Restoration and development work on the medieval castles of Igoumenitsa and Margariti continued systematically throughout the spring and summer of 2021, despite ongoing difficulties related to the Covid-19 pandemic and is expected to be completed by spring 2022.
The maintenance of the masonry of the two monuments which had suffered significantly over the centuries, is being carried out by scientific and technical specialists who have been engaged to carry out the work.
At the castle of Igoumenitsa, work was focused on excavating and restoring the shape of the original main gate, which had been partially destroyed by newer constructions, as well as on the walls of three towers of the castle.
In north tower (Tower 7), one of the best-preserved examples, the two outer corners that had collapsed were restored, while serious cracks in the masonry were stitched together and the exterior facades pointed.
Around southeast tower (Tower 3), the large holes in the walls were filled and the inner surface was pointed and completed in sections so that there is no risk of collapse.
The south tower (Tower 5) is the only example in which the vaulted roof is preserved. This was systematically cleaned and re-pointed, while at the same time the holes and cracks in the walls were filled.
The restoration work at Margariti was mainly focused on the northern side of the castle, on both sides of the gate. The northwestern corner, which had lost much of its original masonry, was also restored, while at the same time the entire northern section of the fortification wall was repaired and pointed externally.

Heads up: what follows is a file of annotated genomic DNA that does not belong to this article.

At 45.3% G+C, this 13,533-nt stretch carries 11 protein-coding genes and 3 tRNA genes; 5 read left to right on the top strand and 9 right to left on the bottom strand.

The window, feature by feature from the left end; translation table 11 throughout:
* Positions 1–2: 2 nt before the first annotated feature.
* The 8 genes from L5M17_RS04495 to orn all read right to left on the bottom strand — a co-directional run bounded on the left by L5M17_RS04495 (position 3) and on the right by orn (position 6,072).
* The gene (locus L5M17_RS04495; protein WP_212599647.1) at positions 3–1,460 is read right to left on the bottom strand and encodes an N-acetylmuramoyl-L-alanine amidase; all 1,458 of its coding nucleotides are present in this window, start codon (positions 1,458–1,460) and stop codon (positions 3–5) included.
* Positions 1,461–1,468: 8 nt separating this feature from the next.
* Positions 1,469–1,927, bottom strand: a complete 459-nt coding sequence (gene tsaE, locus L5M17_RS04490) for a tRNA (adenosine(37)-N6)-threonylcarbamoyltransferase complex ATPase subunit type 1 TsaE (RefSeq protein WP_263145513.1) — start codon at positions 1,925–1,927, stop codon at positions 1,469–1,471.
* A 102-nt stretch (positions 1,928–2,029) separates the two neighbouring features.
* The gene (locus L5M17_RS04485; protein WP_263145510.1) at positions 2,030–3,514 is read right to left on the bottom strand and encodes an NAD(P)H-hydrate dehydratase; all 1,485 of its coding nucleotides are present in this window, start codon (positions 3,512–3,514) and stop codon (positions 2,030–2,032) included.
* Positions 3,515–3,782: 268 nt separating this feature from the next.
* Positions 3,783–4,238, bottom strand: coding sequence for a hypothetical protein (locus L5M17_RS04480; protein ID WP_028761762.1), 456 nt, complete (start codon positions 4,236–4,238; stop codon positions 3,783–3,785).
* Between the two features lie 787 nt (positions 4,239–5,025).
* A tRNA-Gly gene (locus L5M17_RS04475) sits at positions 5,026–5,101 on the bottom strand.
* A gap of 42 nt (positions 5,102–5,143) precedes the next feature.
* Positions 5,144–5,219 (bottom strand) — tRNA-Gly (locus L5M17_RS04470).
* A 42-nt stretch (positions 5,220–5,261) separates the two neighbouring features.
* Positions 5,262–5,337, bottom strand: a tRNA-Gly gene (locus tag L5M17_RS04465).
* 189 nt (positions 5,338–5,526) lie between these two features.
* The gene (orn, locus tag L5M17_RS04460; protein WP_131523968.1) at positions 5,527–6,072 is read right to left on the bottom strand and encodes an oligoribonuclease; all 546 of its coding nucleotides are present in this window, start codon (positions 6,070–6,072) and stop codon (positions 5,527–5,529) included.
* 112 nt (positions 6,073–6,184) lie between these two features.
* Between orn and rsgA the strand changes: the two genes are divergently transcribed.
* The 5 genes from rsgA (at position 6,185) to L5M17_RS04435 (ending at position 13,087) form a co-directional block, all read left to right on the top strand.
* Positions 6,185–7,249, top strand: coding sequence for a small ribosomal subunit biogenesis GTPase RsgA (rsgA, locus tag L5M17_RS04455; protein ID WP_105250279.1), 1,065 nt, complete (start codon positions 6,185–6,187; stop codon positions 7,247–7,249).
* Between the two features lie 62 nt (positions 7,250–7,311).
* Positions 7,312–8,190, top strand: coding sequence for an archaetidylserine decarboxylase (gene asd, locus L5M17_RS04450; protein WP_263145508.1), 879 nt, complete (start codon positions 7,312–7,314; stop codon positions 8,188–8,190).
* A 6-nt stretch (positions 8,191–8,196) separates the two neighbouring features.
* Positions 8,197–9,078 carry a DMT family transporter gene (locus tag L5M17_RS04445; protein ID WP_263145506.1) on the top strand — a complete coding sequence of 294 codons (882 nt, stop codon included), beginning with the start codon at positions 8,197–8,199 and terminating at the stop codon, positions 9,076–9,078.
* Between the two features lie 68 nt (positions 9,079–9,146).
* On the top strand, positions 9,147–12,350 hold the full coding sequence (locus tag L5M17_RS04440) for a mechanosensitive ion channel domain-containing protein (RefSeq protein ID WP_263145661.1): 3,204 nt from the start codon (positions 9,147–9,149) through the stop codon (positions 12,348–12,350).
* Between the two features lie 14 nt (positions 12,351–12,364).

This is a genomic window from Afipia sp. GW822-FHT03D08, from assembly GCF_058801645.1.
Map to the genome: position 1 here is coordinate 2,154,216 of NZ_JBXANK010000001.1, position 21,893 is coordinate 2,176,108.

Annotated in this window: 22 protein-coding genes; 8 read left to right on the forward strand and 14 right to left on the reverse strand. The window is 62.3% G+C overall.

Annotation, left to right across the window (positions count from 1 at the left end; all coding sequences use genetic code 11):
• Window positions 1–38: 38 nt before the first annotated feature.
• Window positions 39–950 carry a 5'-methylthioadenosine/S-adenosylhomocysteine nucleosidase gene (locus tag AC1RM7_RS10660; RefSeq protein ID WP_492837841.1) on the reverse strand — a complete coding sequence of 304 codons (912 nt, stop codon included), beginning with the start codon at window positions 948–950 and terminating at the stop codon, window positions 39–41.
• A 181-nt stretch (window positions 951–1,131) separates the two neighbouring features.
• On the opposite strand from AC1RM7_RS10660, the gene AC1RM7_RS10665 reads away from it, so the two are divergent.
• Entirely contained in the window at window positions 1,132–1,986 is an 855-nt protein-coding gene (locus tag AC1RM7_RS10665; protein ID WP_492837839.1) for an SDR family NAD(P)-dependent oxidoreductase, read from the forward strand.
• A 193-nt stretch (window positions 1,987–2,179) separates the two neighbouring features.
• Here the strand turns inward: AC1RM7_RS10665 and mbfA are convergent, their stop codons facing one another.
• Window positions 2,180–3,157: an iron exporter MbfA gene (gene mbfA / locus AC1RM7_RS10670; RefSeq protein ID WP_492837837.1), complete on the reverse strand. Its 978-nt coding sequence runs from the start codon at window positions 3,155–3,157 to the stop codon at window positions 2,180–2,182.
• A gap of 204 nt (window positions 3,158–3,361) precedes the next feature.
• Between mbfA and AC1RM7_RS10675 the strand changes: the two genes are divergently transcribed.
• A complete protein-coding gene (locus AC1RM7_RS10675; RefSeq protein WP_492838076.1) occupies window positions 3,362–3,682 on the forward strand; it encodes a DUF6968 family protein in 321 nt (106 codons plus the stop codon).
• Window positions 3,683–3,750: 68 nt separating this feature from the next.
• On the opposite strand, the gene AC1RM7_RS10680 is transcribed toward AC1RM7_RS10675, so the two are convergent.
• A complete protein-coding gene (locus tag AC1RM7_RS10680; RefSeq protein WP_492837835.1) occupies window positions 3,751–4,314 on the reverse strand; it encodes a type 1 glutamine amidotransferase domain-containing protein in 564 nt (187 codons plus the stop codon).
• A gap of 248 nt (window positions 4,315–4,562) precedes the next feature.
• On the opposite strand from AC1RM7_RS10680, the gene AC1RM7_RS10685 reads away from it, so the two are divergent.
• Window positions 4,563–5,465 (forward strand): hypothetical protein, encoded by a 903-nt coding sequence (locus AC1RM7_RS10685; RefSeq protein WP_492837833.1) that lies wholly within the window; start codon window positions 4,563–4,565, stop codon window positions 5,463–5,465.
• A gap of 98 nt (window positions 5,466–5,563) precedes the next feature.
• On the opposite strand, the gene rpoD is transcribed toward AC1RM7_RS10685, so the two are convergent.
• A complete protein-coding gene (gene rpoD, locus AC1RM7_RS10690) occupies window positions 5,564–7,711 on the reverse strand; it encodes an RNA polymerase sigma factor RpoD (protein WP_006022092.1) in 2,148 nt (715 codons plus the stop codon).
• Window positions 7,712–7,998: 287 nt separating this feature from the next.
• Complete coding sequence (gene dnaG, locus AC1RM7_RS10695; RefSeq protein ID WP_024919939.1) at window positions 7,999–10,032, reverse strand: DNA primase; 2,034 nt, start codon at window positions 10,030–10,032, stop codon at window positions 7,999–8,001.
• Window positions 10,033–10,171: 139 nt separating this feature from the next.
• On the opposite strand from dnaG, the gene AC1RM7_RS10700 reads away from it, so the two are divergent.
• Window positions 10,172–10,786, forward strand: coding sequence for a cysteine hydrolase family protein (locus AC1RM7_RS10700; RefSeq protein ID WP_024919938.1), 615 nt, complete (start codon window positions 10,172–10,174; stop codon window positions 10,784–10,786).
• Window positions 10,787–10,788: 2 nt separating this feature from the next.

Supporting scaffolding was placed in the vaulted areas around the courtyard of the castle to protect them from further damage. Repairs were also carried out around the best-preserved window on the upper floor of the house, where the wooden railing was restored.
In both castles, levelling of the ground and reduction of slopes was carried out, along with general landscaping and extensive removal of vegetation, as well as the clearing of accumulated rubbish and the re-arrangement of scattered building material in selected areas.
Finally, the Ephorate of Antiquities of Thesprotia has begun with the design of an exhibition including original engravings and photographic material, highlighting the importance of the Coastal Heritage Network – CoHeN project in terms of the cross-border area and the history and special features of the two monuments in Thesprotia.